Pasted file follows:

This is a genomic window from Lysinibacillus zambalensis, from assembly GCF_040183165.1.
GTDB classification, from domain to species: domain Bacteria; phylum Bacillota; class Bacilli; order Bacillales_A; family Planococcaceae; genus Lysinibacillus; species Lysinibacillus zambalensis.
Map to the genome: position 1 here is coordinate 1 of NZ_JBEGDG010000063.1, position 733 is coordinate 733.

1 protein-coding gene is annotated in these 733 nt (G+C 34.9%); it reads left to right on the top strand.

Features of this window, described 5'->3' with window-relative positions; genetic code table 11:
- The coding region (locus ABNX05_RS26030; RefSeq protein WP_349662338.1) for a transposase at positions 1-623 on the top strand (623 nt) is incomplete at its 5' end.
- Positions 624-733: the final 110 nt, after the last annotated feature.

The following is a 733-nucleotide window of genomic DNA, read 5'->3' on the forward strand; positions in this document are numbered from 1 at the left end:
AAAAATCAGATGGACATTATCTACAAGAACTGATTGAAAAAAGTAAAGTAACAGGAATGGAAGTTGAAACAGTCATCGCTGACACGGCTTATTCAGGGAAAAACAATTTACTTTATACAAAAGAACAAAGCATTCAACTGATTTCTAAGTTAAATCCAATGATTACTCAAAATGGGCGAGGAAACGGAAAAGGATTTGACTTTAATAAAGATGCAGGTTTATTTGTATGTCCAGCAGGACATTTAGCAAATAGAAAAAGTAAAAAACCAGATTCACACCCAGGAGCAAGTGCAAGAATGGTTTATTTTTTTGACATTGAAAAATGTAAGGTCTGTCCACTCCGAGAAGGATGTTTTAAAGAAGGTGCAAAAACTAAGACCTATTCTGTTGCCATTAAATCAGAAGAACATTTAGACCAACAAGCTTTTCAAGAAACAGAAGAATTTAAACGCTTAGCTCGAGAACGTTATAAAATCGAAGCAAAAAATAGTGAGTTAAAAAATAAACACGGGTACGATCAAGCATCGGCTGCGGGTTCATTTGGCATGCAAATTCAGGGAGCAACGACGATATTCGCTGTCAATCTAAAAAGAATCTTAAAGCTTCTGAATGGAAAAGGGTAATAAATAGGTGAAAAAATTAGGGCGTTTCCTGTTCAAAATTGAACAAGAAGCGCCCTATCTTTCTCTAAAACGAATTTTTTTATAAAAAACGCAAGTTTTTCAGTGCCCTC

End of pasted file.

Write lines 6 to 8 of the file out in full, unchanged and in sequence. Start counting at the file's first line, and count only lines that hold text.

- The coding region (locus ABNX05_RS26030; RefSeq protein WP_349662338.1) for a transposase at positions 1-623 on the top strand (623 nt) is incomplete at its 5' end.
- Positions 624-733: the final 110 nt, after the last annotated feature.

The following is a 733-nucleotide window of genomic DNA, read 5'->3' on the forward strand; positions in this document are numbered from 1 at the left end: